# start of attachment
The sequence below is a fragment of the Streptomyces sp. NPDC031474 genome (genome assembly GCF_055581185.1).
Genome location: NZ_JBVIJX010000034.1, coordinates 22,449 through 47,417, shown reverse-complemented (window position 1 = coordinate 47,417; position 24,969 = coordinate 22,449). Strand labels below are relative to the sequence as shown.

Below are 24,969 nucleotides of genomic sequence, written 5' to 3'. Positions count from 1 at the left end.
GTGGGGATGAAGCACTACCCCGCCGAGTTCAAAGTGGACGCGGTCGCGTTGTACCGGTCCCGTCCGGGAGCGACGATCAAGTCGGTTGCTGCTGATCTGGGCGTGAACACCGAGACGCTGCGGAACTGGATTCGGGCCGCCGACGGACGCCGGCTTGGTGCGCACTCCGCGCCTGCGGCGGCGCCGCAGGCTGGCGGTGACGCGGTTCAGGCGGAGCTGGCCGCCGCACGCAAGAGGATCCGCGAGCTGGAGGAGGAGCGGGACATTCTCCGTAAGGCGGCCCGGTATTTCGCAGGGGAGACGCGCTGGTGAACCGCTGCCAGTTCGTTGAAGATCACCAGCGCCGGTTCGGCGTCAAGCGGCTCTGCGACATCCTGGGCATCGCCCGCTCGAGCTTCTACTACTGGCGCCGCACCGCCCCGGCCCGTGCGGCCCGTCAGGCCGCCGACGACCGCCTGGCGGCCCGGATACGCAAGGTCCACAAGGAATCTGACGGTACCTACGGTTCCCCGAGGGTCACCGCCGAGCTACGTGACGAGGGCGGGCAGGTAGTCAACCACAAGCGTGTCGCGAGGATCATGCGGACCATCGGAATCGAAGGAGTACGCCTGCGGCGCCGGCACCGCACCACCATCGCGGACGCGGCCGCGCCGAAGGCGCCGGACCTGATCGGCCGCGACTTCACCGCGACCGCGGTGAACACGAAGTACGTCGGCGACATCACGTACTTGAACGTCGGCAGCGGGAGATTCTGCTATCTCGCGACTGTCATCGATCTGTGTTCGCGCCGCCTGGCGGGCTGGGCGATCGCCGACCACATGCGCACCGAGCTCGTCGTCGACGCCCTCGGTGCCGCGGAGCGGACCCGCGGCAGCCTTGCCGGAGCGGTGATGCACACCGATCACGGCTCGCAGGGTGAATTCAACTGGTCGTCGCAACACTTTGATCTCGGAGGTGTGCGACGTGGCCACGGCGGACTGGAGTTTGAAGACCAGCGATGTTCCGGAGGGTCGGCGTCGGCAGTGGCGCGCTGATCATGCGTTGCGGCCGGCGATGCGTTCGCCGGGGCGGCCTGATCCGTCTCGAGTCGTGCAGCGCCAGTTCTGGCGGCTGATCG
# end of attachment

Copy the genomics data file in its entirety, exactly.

The sequence below is a fragment of the Streptomyces sp. NPDC031474 genome (genome assembly GCF_055581185.1).
Genome location: NZ_JBVIJX010000034.1, coordinates 22,449 through 47,417, shown reverse-complemented (window position 1 = coordinate 47,417; position 24,969 = coordinate 22,449). Strand labels below are relative to the sequence as shown.

Below are 24,969 nucleotides of genomic sequence, written 5' to 3'. Positions count from 1 at the left end.
GTGGGGATGAAGCACTACCCCGCCGAGTTCAAAGTGGACGCGGTCGCGTTGTACCGGTCCCGTCCGGGAGCGACGATCAAGTCGGTTGCTGCTGATCTGGGCGTGAACACCGAGACGCTGCGGAACTGGATTCGGGCCGCCGACGGACGCCGGCTTGGTGCGCACTCCGCGCCTGCGGCGGCGCCGCAGGCTGGCGGTGACGCGGTTCAGGCGGAGCTGGCCGCCGCACGCAAGAGGATCCGCGAGCTGGAGGAGGAGCGGGACATTCTCCGTAAGGCGGCCCGGTATTTCGCAGGGGAGACGCGCTGGTGAACCGCTGCCAGTTCGTTGAAGATCACCAGCGCCGGTTCGGCGTCAAGCGGCTCTGCGACATCCTGGGCATCGCCCGCTCGAGCTTCTACTACTGGCGCCGCACCGCCCCGGCCCGTGCGGCCCGTCAGGCCGCCGACGACCGCCTGGCGGCCCGGATACGCAAGGTCCACAAGGAATCTGACGGTACCTACGGTTCCCCGAGGGTCACCGCCGAGCTACGTGACGAGGGCGGGCAGGTAGTCAACCACAAGCGTGTCGCGAGGATCATGCGGACCATCGGAATCGAAGGAGTACGCCTGCGGCGCCGGCACCGCACCACCATCGCGGACGCGGCCGCGCCGAAGGCGCCGGACCTGATCGGCCGCGACTTCACCGCGACCGCGGTGAACACGAAGTACGTCGGCGACATCACGTACTTGAACGTCGGCAGCGGGAGATTCTGCTATCTCGCGACTGTCATCGATCTGTGTTCGCGCCGCCTGGCGGGCTGGGCGATCGCCGACCACATGCGCACCGAGCTCGTCGTCGACGCCCTCGGTGCCGCGGAGCGGACCCGCGGCAGCCTTGCCGGAGCGGTGATGCACACCGATCACGGCTCGCAGGGTGAATTCAACTGGTCGTCGCAACACTTTGATCTCGGAGGTGTGCGACGTGGCCACGGCGGACTGGAGTTTGAAGACCAGCGATGTTCCGGAGGGTCGGCGTCGGCAGTGGCGCGCTGATCATGCGTTGCGGCCGGCGATGCGTTCGCCGGGGCGGCCTGATCCGTCTCGAGTCGTGCAGCGCCAGTTCTGGCGGCTGATCG